“In the cancer genetics world, genetic counselors work with individuals with a personal and/or family history of cancer, discuss hereditary cancer syndromes, and evaluate if an individual may benefit from genetic testing,” says Molly E. Kalasinski, MS, LCGC, a licensed genetics counselor with MD Anderson Cancer Center at Cooper. “Genetic counselors discuss how genetic test results impact an individual and other people in the family. Genetic testing results may help provide an explanation for cancers in the family and provide guidance for appropriate cancer screening and/or risk management. Test results may also offer additional information for medical providers to make alterations to one’s cancer treatment or management. Patients are typically referred due to a personal or family history of less common types of cancer, cancers diagnosed at an early age, typically under 50, and/or who have multiple members of the family diagnosed with the same or similar types of cancer. Individuals are encouraged to speak with their medical care team to determine if cancer genetic counseling is appropriate for them.”

How do genetic counselors work with Cooper patients?

“At Children’s Regional Hospital at Cooper, our team consists of two genetic counselors, Faye Shapiro and Maria Irene Scarano, along with Dr. Rhonda Schnur, a clinical geneticist. We see children of all ages for evaluation of birth defects, developmental delays, chromosome abnormalities, autism, hearing loss, and many other health problems to help parents figure out why their child is affected,” Shapiro adds. “We can also see adults, often referred by other specialists, who are concerned about possibly having an inherited condition, either due to their own symptoms or due to a positive family history that puts them at risk.”

“At MD Anderson Cancer Center at Cooper, we have a team of five genetic counselors: Alexandra Barbarese, Brooke Levin, Kathryn Zarnawski, Kristin Mattie, and Molly Kalasinski. Our counselors work alongside oncologists, breast surgeons, and advanced practice nurses in several outpatient clinic locations in Camden, Voorhees, and Cherry Hill,” Kalasinski explains. “Typically, our counselors meet with adult patients for an initial consultation to discuss their options for genetic testing. If the patient elects to proceed with testing, our counselors are also involved in the follow up and results disclosure along with a physician or APN to discuss medical recommendations. High-risk patients are routinely followed every one to two years to ensure the recommendations are up to date and/or to determine if there is any additional updated testing to recommend. Genetic testing technology has advanced and grown over the years, so some individuals who have previously had hereditary cancer genetic testing may qualify for additional updated testing. Our counselors often see multiple individuals in a family, especially if one member is found to have an inherited risk for cancers on genetic testing.”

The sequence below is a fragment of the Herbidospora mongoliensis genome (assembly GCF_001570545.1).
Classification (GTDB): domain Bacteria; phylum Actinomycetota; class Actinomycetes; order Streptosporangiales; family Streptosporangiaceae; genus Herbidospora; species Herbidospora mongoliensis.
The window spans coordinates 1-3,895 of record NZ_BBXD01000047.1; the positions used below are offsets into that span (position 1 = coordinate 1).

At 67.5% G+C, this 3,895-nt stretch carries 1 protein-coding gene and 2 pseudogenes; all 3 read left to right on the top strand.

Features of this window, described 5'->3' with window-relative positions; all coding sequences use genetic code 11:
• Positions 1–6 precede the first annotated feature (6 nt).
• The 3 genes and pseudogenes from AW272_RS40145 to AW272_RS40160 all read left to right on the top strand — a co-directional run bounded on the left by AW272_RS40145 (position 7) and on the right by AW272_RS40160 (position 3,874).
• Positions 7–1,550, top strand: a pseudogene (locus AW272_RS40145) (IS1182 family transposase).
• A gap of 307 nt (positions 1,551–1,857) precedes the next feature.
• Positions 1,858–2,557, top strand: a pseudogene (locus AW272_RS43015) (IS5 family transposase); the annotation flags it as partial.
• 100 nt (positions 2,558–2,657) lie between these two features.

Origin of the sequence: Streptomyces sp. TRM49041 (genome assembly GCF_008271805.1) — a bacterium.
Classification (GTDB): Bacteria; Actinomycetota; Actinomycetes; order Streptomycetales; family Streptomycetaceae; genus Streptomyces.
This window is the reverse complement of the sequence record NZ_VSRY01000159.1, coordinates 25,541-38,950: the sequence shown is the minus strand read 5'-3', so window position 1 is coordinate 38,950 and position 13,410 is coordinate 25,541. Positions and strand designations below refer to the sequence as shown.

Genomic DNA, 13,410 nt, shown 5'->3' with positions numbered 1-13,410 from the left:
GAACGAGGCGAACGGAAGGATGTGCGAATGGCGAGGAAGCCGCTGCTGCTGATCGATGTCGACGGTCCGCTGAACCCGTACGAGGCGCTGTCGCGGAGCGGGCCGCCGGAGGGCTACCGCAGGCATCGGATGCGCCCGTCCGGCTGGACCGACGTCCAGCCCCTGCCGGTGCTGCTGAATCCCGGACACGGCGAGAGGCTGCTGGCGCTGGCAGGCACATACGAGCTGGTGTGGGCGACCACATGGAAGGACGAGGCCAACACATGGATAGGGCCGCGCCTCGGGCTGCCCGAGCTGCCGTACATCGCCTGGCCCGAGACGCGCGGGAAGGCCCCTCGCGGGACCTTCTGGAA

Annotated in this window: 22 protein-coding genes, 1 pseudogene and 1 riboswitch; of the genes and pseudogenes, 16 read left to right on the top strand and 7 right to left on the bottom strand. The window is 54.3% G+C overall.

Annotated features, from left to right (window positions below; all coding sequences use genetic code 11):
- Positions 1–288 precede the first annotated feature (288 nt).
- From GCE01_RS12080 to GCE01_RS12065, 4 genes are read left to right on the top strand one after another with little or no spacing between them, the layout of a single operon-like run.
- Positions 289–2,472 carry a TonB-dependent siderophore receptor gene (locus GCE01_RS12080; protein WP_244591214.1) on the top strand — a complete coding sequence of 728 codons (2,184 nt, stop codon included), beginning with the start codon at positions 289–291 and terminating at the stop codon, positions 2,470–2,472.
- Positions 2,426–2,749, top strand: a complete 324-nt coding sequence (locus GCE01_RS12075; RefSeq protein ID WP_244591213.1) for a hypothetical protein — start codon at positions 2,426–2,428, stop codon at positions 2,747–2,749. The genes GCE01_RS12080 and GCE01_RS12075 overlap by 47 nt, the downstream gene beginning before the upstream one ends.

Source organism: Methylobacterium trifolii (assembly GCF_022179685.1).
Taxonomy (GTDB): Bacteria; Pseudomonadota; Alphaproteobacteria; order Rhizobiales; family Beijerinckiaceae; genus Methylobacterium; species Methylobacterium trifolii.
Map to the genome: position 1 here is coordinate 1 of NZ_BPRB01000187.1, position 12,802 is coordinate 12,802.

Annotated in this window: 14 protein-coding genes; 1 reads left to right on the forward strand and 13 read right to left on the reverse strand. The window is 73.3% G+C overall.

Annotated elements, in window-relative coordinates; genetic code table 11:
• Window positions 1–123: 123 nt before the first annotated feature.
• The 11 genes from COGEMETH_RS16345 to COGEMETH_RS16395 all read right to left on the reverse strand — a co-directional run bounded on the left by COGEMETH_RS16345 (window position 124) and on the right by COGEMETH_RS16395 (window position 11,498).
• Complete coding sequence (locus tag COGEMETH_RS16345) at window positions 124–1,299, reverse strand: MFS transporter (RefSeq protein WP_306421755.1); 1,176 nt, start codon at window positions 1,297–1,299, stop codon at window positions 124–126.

What do you hope patients understand about the role of genetic counselors?

“We can help you understand how genes play a role in your health, from common familial traits to complex medical conditions,” Shapiro says. “This knowledge may help guide treatment and management and potentially improve outcomes.”

Kalasinski adds: “What I love about being a genetic counselor is hearing the stories of so many families and working with them to provide education and testing coordination where appropriate. Every family is different and I appreciate the opportunity to take part in their care.”

Where do I learn more about genetic testing at Cooper?

To learn more about our Cancer Genetics Program, please click here.

To learn more about our Pediatric Genetics Program, please click here.